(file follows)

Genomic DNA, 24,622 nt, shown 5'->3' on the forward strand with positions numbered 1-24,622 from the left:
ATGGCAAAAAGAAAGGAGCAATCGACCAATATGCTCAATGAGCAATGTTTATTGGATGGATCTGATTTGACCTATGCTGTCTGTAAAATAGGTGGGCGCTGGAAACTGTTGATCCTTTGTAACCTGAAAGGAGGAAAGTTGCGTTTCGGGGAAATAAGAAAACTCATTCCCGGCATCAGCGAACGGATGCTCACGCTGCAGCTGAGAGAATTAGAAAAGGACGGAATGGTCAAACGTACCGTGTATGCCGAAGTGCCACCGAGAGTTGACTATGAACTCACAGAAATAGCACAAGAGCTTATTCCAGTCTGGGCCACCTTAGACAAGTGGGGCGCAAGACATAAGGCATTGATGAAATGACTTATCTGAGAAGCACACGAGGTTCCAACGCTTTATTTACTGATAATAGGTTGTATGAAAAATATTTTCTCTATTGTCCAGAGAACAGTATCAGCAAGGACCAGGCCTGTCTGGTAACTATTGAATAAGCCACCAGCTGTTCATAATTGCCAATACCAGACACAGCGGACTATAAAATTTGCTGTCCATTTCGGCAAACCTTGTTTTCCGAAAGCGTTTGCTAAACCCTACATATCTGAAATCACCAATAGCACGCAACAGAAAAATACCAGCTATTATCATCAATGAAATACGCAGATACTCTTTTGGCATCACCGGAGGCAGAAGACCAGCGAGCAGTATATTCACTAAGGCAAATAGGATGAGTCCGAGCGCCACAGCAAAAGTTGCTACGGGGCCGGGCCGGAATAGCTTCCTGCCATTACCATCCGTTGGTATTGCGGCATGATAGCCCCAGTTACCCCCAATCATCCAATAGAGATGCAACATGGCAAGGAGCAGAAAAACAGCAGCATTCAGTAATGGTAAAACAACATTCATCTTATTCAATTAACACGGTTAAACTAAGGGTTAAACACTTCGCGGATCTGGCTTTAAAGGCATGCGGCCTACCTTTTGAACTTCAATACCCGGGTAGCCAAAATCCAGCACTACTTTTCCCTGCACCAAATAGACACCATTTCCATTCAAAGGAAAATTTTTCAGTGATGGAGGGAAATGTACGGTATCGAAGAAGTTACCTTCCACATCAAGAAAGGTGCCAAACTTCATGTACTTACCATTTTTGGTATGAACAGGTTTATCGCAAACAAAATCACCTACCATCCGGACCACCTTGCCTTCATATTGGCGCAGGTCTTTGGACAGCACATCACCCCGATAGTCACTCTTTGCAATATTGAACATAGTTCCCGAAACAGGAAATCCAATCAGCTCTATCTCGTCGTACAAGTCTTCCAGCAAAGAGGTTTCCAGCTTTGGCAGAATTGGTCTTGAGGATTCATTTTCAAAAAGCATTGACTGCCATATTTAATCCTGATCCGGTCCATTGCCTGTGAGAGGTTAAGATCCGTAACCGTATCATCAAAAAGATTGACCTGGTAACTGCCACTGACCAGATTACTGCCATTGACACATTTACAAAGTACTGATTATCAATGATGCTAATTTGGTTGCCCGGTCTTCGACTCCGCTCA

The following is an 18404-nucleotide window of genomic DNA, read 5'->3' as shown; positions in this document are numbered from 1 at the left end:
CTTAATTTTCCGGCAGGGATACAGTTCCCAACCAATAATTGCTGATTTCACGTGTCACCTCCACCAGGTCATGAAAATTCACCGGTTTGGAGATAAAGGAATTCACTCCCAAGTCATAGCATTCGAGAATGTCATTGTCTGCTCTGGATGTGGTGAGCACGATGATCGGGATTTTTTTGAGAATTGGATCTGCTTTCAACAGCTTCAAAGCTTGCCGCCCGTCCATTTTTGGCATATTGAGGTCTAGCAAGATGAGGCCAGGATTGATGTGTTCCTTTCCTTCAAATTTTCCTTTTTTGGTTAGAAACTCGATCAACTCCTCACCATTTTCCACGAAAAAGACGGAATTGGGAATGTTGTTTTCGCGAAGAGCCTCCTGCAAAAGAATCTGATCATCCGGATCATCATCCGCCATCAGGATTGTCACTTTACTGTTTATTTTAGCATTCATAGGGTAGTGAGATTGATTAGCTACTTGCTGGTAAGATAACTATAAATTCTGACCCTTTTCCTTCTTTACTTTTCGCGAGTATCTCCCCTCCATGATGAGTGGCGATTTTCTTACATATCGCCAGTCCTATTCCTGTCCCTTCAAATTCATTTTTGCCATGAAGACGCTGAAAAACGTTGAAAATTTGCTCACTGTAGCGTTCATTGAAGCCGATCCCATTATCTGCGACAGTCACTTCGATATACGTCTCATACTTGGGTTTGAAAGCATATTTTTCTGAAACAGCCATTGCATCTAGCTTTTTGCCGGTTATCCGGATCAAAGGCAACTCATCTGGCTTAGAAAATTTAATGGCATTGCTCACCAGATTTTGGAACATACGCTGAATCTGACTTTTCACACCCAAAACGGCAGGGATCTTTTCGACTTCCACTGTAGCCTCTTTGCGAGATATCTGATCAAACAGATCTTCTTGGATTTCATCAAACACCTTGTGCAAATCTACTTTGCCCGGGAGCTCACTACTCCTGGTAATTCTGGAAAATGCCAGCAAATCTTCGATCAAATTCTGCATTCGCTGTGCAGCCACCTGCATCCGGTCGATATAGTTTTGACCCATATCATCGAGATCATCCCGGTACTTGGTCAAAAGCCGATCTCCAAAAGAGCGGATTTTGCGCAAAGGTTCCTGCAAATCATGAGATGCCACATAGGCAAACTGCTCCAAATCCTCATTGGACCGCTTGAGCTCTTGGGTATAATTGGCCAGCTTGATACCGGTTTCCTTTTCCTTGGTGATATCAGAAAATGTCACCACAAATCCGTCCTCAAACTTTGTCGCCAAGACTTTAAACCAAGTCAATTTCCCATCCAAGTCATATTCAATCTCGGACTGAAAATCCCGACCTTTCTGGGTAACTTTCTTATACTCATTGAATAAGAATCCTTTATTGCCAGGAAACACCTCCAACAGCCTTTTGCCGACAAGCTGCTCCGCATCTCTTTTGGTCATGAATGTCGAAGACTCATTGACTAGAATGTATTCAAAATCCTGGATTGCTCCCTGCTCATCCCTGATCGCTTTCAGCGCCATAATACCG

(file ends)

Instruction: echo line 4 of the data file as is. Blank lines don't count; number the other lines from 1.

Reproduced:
CTTAATTTTCCGGCAGGGATACAGTTCCCAACCAATAATTGCTGATTTCACGTGTCACCTCCACCAGGTCATGAAAATTCACCGGTTTGGAGATAAAGGAATTCACTCCCAAGTCATAGCATTCGAGAATGTCATTGTCTGCTCTGGATGTGGTGAGCACGATGATCGGGATTTTTTTGAGAATTGGATCTGCTTTCAACAGCTTCAAAGCTTGCCGCCCGTCCATTTTTGGCATATTGAGGTCTAGCAAGATGAGGCCAGGATTGATGTGTTCCTTTCCTTCAAATTTTCCTTTTTTGGTTAGAAACTCGATCAACTCCTCACCATTTTCCACGAAAAAGACGGAATTGGGAATGTTGTTTTCGCGAAGAGCCTCCTGCAAAAGAATCTGATCATCCGGATCATCATCCGCCATCAGGATTGTCACTTTACTGTTTATTTTAGCATTCATAGGGTAGTGAGATTGATTAGCTACTTGCTGGTAAGATAACTATAAATTCTGACCCTTTTCCTTCTTTACTTTTCGCGAGTATCTCCCCTCCATGATGAGTGGCGATTTTCTTACATATCGCCAGTCCTATTCCTGTCCCTTCAAATTCATTTTTGCCATGAAGACGCTGAAAAACGTTGAAAATTTGCTCACTGTAGCGTTCATTGAAGCCGATCCCATTATCTGCGACAGTCACTTCGATATACGTCTCATACTTGGGTTTGAAAGCATATTTTTCTGAAACAGCCATTGCATCTAGCTTTTTGCCGGTTATCCGGATCAAAGGCAACTCATCTGGCTTAGAAAATTTAATGGCATTGCTCACCAGATTTTGGAACATACGCTGAATCTGACTTTTCACACCCAAAACGGCAGGGATCTTTTCGACTTCCACTGTAGCCTCTTTGCGAGATATCTGATCAAACAGATCTTCTTGGATTTCATCAAACACCTTGTGCAAATCTACTTTGCCCGGGAGCTCACTACTCCTGGTAATTCTGGAAAATGCCAGCAAATCTTCGATCAAATTCTGCATTCGCTGTGCAGCCACCTGCATCCGGTCGATATAGTTTTGACCCATATCATCGAGATCATCCCGGTACTTGGTCAAAAGCCGATCTCCAAAAGAGCGGATTTTGCGCAAAGGTTCCTGCAAATCATGAGATGCCACATAGGCAAACTGCTCCAAATCCTCATTGGACCGCTTGAGCTCTTGGGTATAATTGGCCAGCTTGATACCGGTTTCCTTTTCCTTGGTGATATCAGAAAATGTCACCACAAATCCGTCCTCAAACTTTGTCGCCAAGACTTTAAACCAAGTCAATTTCCCATCCAAGTCATATTCAATCTCGGACTGAAAATCCCGACCTTTCTGGGTAACTTTCTTATACTCATTGAATAAGAATCCTTTATTGCCAGGAAACACCTCCAACAGCCTTTTGCCGACAAGCTGCTCCGCATCTCTTTTGGTCATGAATGTCGAAGACTCATTGACTAGAATGTATTCAAAATCCTGGATTGCTCCCTGCTCATCCCTGATCGCTTTCAGCGCCATAATACCG